“Five” Starts with “F”, So Here’s 5and5 Friday . . .

courtesy of Tony Burke, MP.

At one level the job is pretty simple: we stand up for those who need us most. This week Jenny Macklin and Penny Wong had significant wins for families and workers by doing just that.

Here’s the #5and5.


1. Ever since the 2014 Budget, Jenny Macklin has been leading the fight against cuts that would cost the typical family $6,000 a year. This week the Government backed down and gave up on $5 billion of the harshest cuts. It’s been a huge campaign which started with Bill Shorten’s 2014 Budget reply speech. These cuts were aimed at some of the most vulnerable Australians. There is a new proposal from the Government, but more about that in a minute.

2. The debate on the Free Trade Agreement with China started in the House of Reps on Wednesday with Bill recalling that Labor has a history of engaging with China, supporting trade, and importantly defending workers. The agreement Penny Wong and Bill Shorten reached delivered significantly on all three.

3. It’s rare a single question can change a national debate, but on Wednesday Clare O’Neil did just that. In a question to Malcolm Turnbull, Clare asked whether the outcome of a plebiscite on marriage equality would be binding on coalition MPs. In response, Malcolm Turnbull revealed for the first time he is working on legislation where the change would have already passed the Parliament but would only take effect following a plebiscite.

4. Last week I let you know about the Liberal Senators who spoke in favour of weakening protections against racist hate speech in Section 18C of the Racial Discrimination Act. This week nine Labor members stood up in the House to speak against these changes, and Michelle Rowland pushed Malcolm Turnbull to agree the Bill would not be brought back for debate.

5. Who’s on first? The split over who’s responsible for what in the new Government is pure chaos. Albo and Mark Butler didn’t miss when they pointed out there are four different ministers in charge of cities. Water is just as bad – even though Barnaby Joyce announced he was in charge of environmental water held in rural and regional dams, Malcolm Turnbull thinks Greg Hunt is in charge, and the Senior Public Servants in Senate Estimates said it was the Minister for Cities, Jamie Briggs – who isn’t necessarily in charge of cities.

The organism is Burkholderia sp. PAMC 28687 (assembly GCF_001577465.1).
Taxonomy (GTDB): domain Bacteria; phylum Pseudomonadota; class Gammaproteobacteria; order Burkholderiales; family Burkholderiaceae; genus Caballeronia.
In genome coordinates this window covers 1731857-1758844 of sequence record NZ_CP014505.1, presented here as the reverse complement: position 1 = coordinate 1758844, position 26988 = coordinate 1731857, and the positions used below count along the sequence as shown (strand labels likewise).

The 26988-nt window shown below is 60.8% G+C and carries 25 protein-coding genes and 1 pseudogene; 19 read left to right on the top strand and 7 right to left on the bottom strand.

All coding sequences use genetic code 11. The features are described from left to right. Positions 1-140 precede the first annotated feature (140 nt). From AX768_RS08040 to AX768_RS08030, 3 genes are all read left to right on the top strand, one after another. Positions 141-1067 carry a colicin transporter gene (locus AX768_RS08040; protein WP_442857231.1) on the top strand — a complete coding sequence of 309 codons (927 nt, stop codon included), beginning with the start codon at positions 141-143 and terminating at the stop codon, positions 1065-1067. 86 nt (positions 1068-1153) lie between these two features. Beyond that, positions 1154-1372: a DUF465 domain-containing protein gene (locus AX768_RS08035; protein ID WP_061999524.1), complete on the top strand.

1. NBN. Remember when Malcolm Turnbull announced he was using the existing copper network to save money? That was before he nearly doubled the cost of the National Broadband Network and slowed it down. This week it got even worse. Jason Clare asked Malcolm Turnbull if reports were true the NBN had now started to purchase new copper wire. Not just a little bit of new copper wire, more than 1,800 kms. That’s nearly enough to reach from Parliament House to Alice Springs!

2. Scott Morrison. My first draft of the #5and5 dedicated all five in the worst to Scott Morrison. Anyone can be caught out not knowing a particular statistic, but the questions Chris Bowen fired at the new Treasurer went to the absolute basics of Morrison’s new job. The Treasurer of Australia couldn’t answer questions as straightforward as: Was growth revised up or down in the last Budget? But the strangest one was when Chris asked when the Budget is projected to return to surplus? Morrison answered: “When expenditure is less than revenue.” So far Morrison is working hard at being the weakest link in this Government.

3. On Thursday, Christian Porter decided to compete with Scott Morrison for weakest link. Jenny Macklin was interrogating the detail of the new proposed changes to family tax benefits, only to find the new Minister for Social Services was musing on the need for grandparent carers to go back to work and for 15 year olds to attend childcare. Even though the Government has retreated from measures on families in the 2014 Budget, Malcolm Turnbull’s new proposals hurt some very vulnerable Australians and the new minister seems to have no idea.

4. The curious case of the marble table. The night Tony Abbott lost his job he held a party in his office which may have got out of hand and a very fancy marble table was smashed. The next day Jamie Briggs showed up to work injured and people started to wonder if the two events were connected.